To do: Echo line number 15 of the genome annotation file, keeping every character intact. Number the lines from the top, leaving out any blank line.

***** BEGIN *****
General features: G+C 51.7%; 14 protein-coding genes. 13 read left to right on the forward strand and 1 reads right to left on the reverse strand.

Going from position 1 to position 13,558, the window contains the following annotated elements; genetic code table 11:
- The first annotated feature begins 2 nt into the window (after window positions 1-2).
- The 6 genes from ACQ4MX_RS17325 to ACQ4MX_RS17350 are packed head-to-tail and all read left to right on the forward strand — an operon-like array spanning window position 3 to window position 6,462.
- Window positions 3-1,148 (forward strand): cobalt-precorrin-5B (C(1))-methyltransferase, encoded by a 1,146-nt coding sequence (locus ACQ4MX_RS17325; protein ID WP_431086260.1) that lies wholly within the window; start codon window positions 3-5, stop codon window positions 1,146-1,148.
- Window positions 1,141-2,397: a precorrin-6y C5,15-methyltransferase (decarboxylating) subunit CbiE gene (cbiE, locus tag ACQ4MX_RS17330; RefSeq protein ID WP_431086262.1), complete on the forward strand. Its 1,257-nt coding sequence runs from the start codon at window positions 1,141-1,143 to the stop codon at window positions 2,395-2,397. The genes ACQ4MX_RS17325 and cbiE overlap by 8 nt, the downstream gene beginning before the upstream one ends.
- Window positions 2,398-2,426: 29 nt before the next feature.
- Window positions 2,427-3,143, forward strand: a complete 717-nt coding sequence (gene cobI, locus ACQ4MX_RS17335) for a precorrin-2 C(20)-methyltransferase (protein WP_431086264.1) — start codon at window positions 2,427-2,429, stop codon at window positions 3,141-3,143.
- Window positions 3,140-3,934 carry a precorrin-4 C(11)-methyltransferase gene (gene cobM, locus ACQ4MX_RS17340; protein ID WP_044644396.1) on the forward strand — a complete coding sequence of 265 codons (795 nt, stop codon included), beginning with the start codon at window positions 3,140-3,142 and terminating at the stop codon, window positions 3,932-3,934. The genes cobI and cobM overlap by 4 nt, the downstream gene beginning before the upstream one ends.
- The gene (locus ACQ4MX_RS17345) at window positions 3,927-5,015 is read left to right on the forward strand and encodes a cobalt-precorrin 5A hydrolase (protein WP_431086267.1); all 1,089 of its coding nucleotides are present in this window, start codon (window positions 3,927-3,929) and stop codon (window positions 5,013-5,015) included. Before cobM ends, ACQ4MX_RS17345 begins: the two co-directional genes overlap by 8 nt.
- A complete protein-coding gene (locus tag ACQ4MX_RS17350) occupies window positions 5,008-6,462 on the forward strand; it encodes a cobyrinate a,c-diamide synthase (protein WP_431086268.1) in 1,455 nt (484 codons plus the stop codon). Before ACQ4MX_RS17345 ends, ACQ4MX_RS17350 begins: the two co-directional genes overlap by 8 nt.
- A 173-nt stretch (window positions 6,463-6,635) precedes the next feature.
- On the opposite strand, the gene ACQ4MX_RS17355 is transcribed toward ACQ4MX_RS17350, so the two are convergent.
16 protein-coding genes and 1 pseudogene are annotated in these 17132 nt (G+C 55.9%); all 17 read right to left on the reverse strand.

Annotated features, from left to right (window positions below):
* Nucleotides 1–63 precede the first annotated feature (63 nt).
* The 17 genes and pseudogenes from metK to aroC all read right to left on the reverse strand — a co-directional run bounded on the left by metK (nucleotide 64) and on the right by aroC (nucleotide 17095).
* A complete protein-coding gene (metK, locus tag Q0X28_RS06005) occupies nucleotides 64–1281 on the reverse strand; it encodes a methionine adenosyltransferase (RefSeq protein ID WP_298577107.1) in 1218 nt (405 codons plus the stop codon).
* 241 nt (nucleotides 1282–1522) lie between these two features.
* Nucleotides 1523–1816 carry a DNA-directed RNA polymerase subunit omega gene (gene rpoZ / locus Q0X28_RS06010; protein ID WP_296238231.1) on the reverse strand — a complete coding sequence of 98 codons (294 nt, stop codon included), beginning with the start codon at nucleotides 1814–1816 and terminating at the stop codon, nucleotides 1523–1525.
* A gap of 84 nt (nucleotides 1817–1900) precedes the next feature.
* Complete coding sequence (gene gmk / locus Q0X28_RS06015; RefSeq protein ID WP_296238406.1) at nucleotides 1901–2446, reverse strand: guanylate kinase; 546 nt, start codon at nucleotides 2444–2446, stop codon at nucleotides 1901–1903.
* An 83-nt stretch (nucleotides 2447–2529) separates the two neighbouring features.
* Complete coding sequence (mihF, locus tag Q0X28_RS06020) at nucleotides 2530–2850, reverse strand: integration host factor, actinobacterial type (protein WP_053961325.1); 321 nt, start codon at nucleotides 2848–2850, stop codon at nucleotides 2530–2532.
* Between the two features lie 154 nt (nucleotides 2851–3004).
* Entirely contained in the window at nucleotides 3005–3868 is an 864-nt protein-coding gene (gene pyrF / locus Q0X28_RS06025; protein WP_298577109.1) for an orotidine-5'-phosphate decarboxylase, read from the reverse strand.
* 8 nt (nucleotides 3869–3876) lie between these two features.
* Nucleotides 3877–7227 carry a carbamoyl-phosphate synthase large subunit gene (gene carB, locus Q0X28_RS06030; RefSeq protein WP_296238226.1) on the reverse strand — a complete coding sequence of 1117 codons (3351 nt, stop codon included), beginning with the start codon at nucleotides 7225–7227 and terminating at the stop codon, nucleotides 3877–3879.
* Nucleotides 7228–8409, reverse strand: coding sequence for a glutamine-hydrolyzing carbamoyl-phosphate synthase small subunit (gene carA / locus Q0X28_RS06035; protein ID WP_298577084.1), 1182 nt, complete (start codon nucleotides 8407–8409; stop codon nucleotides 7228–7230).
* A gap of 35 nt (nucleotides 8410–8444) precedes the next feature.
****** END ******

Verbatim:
Annotated features, from left to right (window positions below):